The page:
were wrought by a " Divine illapse " into the spiritual
part of the soul, the mind and understanding, for these
Juliana was certainly per-

the devil cannot counterfeit.

little

The

and perfectly sane.

fectly honest

her

book

great charm of

the sunny hopefulness and happiness

is

which shines from every page, and the tender affection


for her suffering

Lord which mingles with her devotion

ever becoming

without

also interesting to see

she shows

morbid or

how

this

doctrines which

The

all

the philosophical

in

which follow

will illustrate

these statements.

The

which

reason,"

"

Father."

my

art

Christ

crucified

She refused

tion.

pain

listen

Me

"

proffer

heaven

to

would

liever

come

to

liked

have been

di perfezione."
xii.

7,

n.

It

to

His

to

Thou
in that

heaven otherwise

non sono ancor bene purgati.


sono proprie di quelli che si trovano gia in istato

comes

16): " Hsec

my

none other heaven than

dei principianti e dei pioficienti, che


visioni intellectuali

in

not," she replied, " for

Doomsday than
"

to

Look up

"

may

For

heaven.

till

the one object of her devo-

is

to

said,

Nay,

than by Him."

Le

(for

by the

led

is

is

some of the speculative

we have found

brief extracts

It

untaught maiden

no traces of book learning)

logic of the heart straight to

mystics.

irreverent.

originally from St. Augustine

sunt

tria

genera visionum.

{De Gen. ad
.

litt.

Primum ergo

appellemus corporale, quia per corpus percipitur, et corporis sensibus exhibetur.


Secundum spirituale quidquid eniin corpus non est, et tamen
aliquid est, iam recte dicitur spiritus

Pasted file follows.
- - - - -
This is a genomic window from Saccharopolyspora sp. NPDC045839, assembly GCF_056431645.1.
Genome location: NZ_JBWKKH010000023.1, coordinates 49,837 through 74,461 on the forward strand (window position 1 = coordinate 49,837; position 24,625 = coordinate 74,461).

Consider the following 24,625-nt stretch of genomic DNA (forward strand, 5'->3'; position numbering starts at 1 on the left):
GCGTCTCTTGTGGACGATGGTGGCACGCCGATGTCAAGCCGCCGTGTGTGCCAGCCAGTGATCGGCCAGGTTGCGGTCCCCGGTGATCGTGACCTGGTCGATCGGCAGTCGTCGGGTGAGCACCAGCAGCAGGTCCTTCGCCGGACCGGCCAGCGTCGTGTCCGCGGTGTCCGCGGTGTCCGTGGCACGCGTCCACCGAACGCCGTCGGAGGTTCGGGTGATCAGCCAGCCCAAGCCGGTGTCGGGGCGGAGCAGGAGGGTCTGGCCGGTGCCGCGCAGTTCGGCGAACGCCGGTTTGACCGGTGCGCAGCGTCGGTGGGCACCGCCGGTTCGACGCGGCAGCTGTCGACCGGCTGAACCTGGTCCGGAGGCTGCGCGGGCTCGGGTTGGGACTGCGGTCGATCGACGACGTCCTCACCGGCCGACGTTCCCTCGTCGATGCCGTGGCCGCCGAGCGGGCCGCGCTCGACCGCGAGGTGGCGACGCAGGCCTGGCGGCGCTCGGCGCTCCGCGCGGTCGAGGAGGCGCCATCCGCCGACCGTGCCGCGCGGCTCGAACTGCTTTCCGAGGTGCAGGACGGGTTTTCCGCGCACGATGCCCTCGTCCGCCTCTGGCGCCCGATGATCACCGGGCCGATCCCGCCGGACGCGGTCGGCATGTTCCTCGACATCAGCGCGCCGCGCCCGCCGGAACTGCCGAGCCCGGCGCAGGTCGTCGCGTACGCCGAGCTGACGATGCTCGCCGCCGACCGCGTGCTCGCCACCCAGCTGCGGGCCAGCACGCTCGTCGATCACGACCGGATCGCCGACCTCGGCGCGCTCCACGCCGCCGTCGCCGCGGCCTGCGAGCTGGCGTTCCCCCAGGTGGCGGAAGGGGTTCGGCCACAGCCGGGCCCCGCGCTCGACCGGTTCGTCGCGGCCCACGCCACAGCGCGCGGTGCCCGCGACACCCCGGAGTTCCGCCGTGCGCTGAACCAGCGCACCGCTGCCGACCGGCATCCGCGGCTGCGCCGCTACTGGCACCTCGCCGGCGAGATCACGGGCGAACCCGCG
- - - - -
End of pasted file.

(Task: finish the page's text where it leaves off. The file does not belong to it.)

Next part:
et utique non est corpus, quamvis
:

corpori similis
cernitur.

sit,

imago absentis

Tertium vero

intellecluale,

nee
ab intellectu."

corporis,

iile

ipse

obtutus quo

PRACTICAL AND DEVOTIONAL


which

Jesus,

And

after

says, "

that

my

be

shall

when

bliss

203

come

there."

describing a vision of the crucifixion, she

How might any pain be more than to


my life and all my bliss suffer ? "

Him

see

is all

Her estimate of

"

and sound.

clear

means of grace is very


In that time the custom of our

the value of

how we

praying was brought to mind,


of understanding and

knowing of

many means. Then saw I


worship to God and more very
of]

pray

fully

by

thereto

use, for lack

make

love, to

truly that

it

delight that

[use

is

more

we

faith-

Himself of His goodness, and cleave

to

His

grace, with true understanding

and

by love, than if we made [use of] all the


means that heart can think. For if we made [use of]
all these means, it is too little, and not full worship
but in His goodness is all the whole, and
to God
steadfast

For

there faileth right nought.

came
God

into
for

my

[the

mind.

In the

sake of]

as

this,

shall

say,

same time we pray

His holy

flesh

to

and precious

His holy passion, His dearworthy death and


wounds and all the blessed kinship, the endless life
And we
that we have of all this, is His goodness.
blood,

pray
that
is

Him for
Him bare

[the sake of]


;

and

of His goodness."

all

His sweet mother's

the help that

And

yet "

hath advanced means to help

God

nature that

He

redemption and
pleaseth

Him

mean

took of the maid, with

go afore and come

after

to endless

that

we

seek

love,

of her

of His goodness

us, full fair

of which the chief and principal

that

we have

and many

is

all

the blessed

the

means

which belong to our

salvation.

Him and

Wherefore
worship

through means, understanding and knowing that

it

Him
He is

CHRISTIAN MYSTICISM

204

the goodness of

For the goodness of God

all.

highest prayer, and


of our need.

on

life,

It

is

the
seek

it

cometh down

the

is

to the lowest part

quickeneth our soul, and bringeth

It

and maketh

wax

to

for

it

in

it

grace and virtue.

nearest in nature and readiest in grace